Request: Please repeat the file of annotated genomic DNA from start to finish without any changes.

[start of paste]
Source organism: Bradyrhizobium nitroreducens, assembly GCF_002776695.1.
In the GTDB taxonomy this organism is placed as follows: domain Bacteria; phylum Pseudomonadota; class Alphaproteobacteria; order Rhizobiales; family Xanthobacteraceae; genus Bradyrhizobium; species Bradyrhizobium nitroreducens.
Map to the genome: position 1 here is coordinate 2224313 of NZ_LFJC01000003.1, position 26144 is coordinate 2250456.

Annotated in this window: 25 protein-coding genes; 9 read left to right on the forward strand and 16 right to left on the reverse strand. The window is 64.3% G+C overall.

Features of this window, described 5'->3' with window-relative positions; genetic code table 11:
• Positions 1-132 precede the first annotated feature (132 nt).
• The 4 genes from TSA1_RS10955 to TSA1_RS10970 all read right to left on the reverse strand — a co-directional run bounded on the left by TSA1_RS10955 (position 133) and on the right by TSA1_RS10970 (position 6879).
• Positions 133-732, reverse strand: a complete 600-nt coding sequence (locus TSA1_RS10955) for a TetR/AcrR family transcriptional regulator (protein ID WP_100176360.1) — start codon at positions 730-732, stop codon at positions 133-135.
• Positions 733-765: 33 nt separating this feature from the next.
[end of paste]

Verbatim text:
Source organism: Bradyrhizobium nitroreducens, assembly GCF_002776695.1.
In the GTDB taxonomy this organism is placed as follows: domain Bacteria; phylum Pseudomonadota; class Alphaproteobacteria; order Rhizobiales; family Xanthobacteraceae; genus Bradyrhizobium; species Bradyrhizobium nitroreducens.
Map to the genome: position 1 here is coordinate 2224313 of NZ_LFJC01000003.1, position 26144 is coordinate 2250456.

Annotated in this window: 25 protein-coding genes; 9 read left to right on the forward strand and 16 right to left on the reverse strand. The window is 64.3% G+C overall.

Features of this window, described 5'->3' with window-relative positions; genetic code table 11:
• Positions 1-132 precede the first annotated feature (132 nt).
• The 4 genes from TSA1_RS10955 to TSA1_RS10970 all read right to left on the reverse strand — a co-directional run bounded on the left by TSA1_RS10955 (position 133) and on the right by TSA1_RS10970 (position 6879).
• Positions 133-732, reverse strand: a complete 600-nt coding sequence (locus TSA1_RS10955) for a TetR/AcrR family transcriptional regulator (protein ID WP_100176360.1) — start codon at positions 730-732, stop codon at positions 133-135.
• Positions 733-765: 33 nt separating this feature from the next.